Electrobeat also allowed Ony to explore more avenues. 'I decided to rename my old label (HR Records) and establish it as a new label, expanding The Beat Club into different projects concentrating on different styles. I guess this philosophy has made it quite difficult to establish a particular name and has kept us in relative obscurity, but I haven't gotten caught up too much in any particular hype and music is still exciting for me. Previously, my projects are categorized as follows: The Beat Club is alternative/dance oriented, Toys for the Revolution is electronic, Fuzzy Logic is experimental, Urban Select is ambient, and Santa Fe is new age. But those are just buzzwords falling under the generic 'techno' label currently used in the retailing of electronic music, and currently I'm only recording as The Beat Club.'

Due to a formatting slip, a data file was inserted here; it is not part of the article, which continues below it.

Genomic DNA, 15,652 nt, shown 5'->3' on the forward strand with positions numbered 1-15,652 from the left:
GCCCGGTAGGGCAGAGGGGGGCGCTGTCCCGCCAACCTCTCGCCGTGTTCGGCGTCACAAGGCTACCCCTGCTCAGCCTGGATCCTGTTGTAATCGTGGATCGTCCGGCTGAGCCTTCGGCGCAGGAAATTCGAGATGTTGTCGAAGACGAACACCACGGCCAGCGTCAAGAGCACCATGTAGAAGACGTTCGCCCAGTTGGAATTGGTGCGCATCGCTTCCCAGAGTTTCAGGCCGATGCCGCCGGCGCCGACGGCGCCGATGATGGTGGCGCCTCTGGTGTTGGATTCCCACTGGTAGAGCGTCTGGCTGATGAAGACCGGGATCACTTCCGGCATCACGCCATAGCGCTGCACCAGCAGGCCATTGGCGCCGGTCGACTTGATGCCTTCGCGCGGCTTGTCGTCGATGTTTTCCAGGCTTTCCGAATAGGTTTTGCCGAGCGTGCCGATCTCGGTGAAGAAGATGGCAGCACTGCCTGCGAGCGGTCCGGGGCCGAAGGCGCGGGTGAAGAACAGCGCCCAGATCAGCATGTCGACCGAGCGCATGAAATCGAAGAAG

The Beat Club returned in 2003 with Dream Within A Dream and Lost In Space, two door wobbling club singles that trailed second album Robotica. This was followed in 2008 by Minimalista, with Ony and Mireya here exploring styles ranging from high energy, guitar-driven vamps to four on the floor electronic musings. Both band and label remain proudly eclectic. 'As Mireya and I only answer to ourselves (we bankroll the label), we are free to try different marketing avenues as required, and so our artistic goals remain as the driving forces behind the label, rather than money or trends. The Beat Club, originally, was intended to be a faceless studio project with no specific expectations. I usually work within a more liberal set of parameter yet maintain my music accessible. It is quite interesting to me that while most creative individuals are so liberal in their political ideology, they are so conservative in their artistic views. It also appears to me that the more successful they become commercially, their artistic views then generally skew over to the "far right". This is just an observation! Still, even though I have options, I keep coming back. I feel like Michael Corleone in Godfather III.'